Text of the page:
EBay is testing whether one of the most effective approaches to shopper engagement exists outside the aisle by adopting an algorithm that may be best recognized for picking actual rhythms.
Its new app service, called Interests, takes a simple approach to opening “getting-to-know-you” conversations with shoppers: a questionnaire that results in individualized homepages, featuring themes and items selected specifically for each shopper.
If this approach is music to consumers’ ears, there’s a good reason. It’s similar to the Spotify music-streaming model that uses a variety of feedback and data to better recommend songs and weekly playlists to members.
In eBay’s case, shoppers are asked to answer questions such as “What do you love?” and “What’s your style?” Like Spotify, eBay relies on algorithms to match its users’ chosen interests with their browsing patterns, along with the purchase insights gathered from its 171 million shoppers. (Spotify also cross-references data among users who have similar playlists, recommending the songs some listeners play often to others who have not played them at all.)
Data is not industry-specific, so there’s no reason eBay shouldnt look outside retail for data best practices. Here are five other non-retail brands that set a good example.
Learning From Banks, Social Media, Movies
Instagram: In March 2016, Instagram introduced an algorithm that shifted how member posts appeared in its feeds. Previously, it had listed posts in chronological order, but then changed its ranking to engagement levels, prioritizing the kinds of posts members were likely to spend more time with based on previous activities. The cause was opportunity. Instagram had determined its users were missing an estimated 70% of posts when they were listed chronologically, and many of those posts would be highly relevant. Retailers can present their online stores similarly by customizing landing pages with items their loyalty program members reviewed or purchased. To keep intrigue alive, they could throw in an item the shopper had lingered over long ago, and add new-to-store merchandise that would complement recent searches.
Delta Air Lines: Walmart has patented facial-recognition technology to identify shopper pain points (and happy moments) during checkout, but Delta is taking pain to heart. It used heart-rate monitors on volunteer fliers to track their heartbeats at 11 stressful moments along the travel passage, from finding a parking spot and boarding the plane to collecting baggage. Delta also tracked where on the planes travelers looked, to be more intuitive, using biometrics and bio data. If volunteers agreed to wear monitors for Delta, then why wouldn’t they for retailers? Merchants can choose how to collect or identify those emotional moments along the experience chain, and the biometrics are quite telling.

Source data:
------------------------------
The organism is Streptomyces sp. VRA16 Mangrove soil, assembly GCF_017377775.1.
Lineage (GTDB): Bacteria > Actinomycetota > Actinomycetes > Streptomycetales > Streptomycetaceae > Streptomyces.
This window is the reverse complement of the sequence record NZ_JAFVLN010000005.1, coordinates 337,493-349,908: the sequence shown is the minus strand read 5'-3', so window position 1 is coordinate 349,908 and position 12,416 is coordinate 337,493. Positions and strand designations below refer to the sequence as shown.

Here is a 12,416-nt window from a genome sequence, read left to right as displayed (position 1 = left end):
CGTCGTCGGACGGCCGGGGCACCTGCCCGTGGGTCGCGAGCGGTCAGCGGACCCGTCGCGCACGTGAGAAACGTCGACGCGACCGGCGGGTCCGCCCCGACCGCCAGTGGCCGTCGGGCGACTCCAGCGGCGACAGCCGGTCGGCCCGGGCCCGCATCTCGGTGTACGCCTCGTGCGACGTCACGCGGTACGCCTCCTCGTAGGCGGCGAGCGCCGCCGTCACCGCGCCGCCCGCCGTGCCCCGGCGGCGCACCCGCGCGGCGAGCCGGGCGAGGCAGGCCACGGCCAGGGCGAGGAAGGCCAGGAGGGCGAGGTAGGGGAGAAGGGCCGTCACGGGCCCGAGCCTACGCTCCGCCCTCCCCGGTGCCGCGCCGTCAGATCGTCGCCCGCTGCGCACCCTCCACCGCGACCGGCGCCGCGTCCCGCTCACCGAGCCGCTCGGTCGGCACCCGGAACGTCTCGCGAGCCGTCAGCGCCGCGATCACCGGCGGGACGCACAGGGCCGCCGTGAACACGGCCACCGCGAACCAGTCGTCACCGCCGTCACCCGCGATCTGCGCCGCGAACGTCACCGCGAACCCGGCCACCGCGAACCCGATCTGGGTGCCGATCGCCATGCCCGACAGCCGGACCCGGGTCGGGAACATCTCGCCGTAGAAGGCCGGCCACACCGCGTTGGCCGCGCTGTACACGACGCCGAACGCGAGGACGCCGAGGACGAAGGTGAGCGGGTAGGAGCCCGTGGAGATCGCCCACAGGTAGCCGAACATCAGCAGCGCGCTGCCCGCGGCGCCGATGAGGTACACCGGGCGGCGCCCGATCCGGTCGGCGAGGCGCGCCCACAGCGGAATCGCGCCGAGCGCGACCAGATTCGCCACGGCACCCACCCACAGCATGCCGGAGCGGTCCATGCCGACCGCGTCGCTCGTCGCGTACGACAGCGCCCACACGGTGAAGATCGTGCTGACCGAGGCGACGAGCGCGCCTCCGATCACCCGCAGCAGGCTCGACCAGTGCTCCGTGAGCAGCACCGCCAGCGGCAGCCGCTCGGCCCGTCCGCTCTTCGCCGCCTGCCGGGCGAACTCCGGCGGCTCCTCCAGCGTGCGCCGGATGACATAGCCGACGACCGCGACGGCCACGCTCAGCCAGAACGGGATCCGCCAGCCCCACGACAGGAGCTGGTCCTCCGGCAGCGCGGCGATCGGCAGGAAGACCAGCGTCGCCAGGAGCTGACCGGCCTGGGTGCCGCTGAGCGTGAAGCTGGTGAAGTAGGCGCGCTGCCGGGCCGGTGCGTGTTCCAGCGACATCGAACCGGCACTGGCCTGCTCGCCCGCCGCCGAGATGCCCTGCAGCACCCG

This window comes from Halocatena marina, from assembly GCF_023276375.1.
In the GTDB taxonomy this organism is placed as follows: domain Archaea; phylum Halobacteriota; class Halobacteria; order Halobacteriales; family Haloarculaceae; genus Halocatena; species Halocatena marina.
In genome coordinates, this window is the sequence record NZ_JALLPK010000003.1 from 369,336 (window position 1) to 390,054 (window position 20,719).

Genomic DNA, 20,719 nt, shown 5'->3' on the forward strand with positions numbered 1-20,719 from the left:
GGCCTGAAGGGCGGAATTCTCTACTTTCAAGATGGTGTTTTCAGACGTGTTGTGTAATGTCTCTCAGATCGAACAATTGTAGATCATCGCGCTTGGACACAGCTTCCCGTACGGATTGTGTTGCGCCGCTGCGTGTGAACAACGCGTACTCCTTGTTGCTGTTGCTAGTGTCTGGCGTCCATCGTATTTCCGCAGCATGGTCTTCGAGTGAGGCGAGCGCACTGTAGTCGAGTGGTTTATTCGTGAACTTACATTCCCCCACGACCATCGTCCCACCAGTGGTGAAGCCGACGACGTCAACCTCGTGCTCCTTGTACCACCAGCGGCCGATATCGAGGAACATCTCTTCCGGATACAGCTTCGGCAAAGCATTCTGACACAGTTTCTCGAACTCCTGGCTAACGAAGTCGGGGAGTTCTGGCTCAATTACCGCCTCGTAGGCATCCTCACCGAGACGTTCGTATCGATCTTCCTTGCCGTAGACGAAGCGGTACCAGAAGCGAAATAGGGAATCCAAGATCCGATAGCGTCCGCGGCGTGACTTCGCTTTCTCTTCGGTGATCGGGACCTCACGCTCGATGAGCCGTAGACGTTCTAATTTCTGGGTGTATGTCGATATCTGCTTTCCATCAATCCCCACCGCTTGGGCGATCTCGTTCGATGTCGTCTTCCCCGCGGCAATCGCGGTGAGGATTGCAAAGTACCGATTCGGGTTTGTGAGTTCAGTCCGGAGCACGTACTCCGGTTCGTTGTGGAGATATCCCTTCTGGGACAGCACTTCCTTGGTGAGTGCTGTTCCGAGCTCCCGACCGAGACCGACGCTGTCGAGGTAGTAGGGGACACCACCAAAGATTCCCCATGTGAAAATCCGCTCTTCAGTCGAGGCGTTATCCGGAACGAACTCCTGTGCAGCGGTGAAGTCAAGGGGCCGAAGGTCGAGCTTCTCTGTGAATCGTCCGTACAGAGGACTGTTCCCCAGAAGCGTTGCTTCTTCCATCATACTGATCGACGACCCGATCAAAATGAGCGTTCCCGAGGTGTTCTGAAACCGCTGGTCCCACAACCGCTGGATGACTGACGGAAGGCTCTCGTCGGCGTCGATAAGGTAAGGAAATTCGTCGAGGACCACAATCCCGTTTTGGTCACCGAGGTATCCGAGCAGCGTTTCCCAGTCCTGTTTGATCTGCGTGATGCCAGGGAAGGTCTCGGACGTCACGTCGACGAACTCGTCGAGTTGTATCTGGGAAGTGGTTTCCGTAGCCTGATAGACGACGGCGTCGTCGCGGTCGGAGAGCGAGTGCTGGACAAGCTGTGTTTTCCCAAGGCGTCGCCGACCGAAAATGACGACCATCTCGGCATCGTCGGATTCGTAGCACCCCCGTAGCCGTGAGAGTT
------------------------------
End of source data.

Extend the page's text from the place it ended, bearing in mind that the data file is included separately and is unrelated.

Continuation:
The Dorchester Collection Hotels: This luxury hotel group analyzed online review and social media data to figure out why the number of weddings, but not overall spending, was rising at its Hotel Bel-Air and Beverly Hills Hotel. It detected anxiety was a major contributor, distracting bride, groom and the wedding parties from the hotel’s various experience offerings. Dorchester used these findings to ease aspects of wedding planning, from providing its logo and designs to recommended invitation printers to partnering with Rodeo Drive dress shops that offered guest discounts to brides. It also began marketing its wedding services to stand apart from rivals. Retailers could apply the same data analytics to identify the most challenging shopping periods, such as the holidays and back-to-school, and create specific services that ease the tension that sometimes overshadows the experience of these important events.
MoviePass: In return for unlimited movie access, the app-based subscription service can follow which movies its members are going to see, as well as where and when. Its goal is to gather enough insights from members to suggest upcoming films or recommend partner shops or eateries near the multiplex. A moviegoer could, for example, receive a notification offer for a free side at a neighboring restaurant. Data partnerships are not untested in retail, though a look into the shopper journey suggests they explore beyond the obvious places people pass on their way to and from the store. A supermarket, for example, could benefit from a data-sharing partnership with a home-improvement chain, because DIY projects (especially kitchen ones) are often punctuated by premade or carryout meals. And the DIY chain would benefit from the positive perceptions it gets for suggesting the meals.
These companies, like Spotify, are striving to use data to create the equivalent of the greatest hits in customer experience. Nothing is stopping retailers from doing the same; they just need to know the rhythm, and algorithms, of their shoppers.